The Airbnb Story

The Airbnb Story

How Three Ordinary Guys Disrupted An Industry, Made Billions, and Created Plenty of Controversy

Book - 2017
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"The story of the creation and growth of Airbnb, the online lodging platform that has become, in under a decade, the largest provider of accommodations in the world. At first just the wacky idea of cofounders Brian Chesky, Joe Gebbia, and Nathan Blecharczyk, Airbnb has disrupted the $500 billion hotel industry, and its $30 billion valuation is now larger than that of Hilton and close to that of Marriott. Airbnb is beloved by the millions of members and the travelers they shelter every night. Fortune editor Leigh Gallagher explores the success of Airbnb along with the more controversial side of its story. Regulators want to curb its rapid expansion; hotel industry leaders wrestle with the disruption it has caused them; and residents and customers alike struggle with the unintended consequences of opening up private homes for public consumption. The first in-depth study of Airbnb's leader, Brian Chesky, the quirky and curious young CEO, as he steers the company into new markets and increasingly uncharted waters"--Provided by publisher.
"Airbnb is an online marketplace and hospitality service, enabling people to list or rent short-term lodging including vacation rentals, apartment rentals, homestays, hostel beds, or hotel rooms. The company does not own any lodging; it is merely a broker and receives service fees from both guests and hosts. It has over three million lodging listings in 65,000 cities and 191 countries, and the cost of lodging is set by the host. Like all hospitality services, Airbnb is a form of collaborative consumption and sharing"--From website.
Publisher: Boston : Houghton Mifflin Harcourt, 2017
Branch Call Number: 647.940285 G162g
Characteristics: xx, 236 p. ; 24 cm


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Apr 24, 2017

This book was so poorly written that I could tell it would be hard to read right from page 1. I skimmed the first few chapters and then gave up - it was that badly written!

Mar 05, 2017

This is a quick and easy read, and for those who aren't intimately familiar with the company, gives a reasonably thorough overview of the now-legendary beginnings through to the present situation and expansion.

Full disclosure: I worked for Airbnb as a remote employee based in Portland for almost 4 years from 2012-2016, so the only information in the book new to me was about things that had happened from the summer of 2016 onwards.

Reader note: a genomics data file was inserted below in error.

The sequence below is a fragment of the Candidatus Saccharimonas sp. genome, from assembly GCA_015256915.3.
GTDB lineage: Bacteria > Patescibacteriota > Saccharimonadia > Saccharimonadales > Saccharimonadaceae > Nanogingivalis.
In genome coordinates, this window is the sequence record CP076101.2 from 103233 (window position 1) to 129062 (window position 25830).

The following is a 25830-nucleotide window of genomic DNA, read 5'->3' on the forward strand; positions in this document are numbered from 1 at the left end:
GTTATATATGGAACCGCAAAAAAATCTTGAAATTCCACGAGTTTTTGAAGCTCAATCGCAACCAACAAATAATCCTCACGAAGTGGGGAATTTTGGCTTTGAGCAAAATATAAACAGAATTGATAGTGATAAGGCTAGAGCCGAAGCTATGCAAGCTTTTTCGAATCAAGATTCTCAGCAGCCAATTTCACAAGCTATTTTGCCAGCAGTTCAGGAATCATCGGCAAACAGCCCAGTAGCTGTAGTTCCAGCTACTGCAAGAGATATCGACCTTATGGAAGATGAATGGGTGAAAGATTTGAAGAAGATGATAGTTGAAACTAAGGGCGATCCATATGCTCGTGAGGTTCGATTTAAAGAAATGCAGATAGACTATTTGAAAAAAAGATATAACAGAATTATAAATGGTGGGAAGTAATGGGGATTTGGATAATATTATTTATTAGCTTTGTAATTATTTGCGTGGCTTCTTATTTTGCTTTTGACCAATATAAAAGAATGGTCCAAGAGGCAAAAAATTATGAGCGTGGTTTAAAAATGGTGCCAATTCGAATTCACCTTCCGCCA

When I tweeted to the author after finishing it, I noted that it was very Founder- and SF-heavy. She replied that with a short deadline, she'd needed to focus quite specifically, but she'd wanted to come up to Portland and write more about the different branches, offices, etc. She finished the tweet with a hashtag of 'sequel.' To that I replied that given how many roles I'd had, I may very well write an insider's view of the company, much more in the vein of Dan Lyons' "Disrupted: My Misadventure in the Start-Up Bubble."

I skimmed much of the Learning to Lead chapter about Chesky, just because I've heard it all before, multiple times. For me as a former Aircorps employee, the only new parts in the book were finding out about something called the Airbnb Friendly Buildings Program. I have no idea if that is successful and whether or not it will ever move beyond the pilot phase. The other was reading about a Trust & Safety case that happened last summer that was tragicomic in mishandling. I can only assume that somehow the case didn't actually get to T&S in a timely manner since the colleagues I worked with wouldn't have sent the same non-answer multiple times to this beleaguered host.

In short, if you don't know much about Airbnb, who the founders are and their roles as they've changed, this book will fill you in. It covers the highs and lows, the missteps and where they want to go with what they see as Airbnb 2.0 with the focus on Experiences. What it doesn't cover is the experiences of any employees that are anything less than at the executive level, and I found that sorely lacking as customer support is really the lifeblood of the company. Yes, there are loads of engineers and they're very important too, but nobody calls and talks to an engineer. To me the title of this book should instead be "The Founders of Airbnb," since that's truly the focus.

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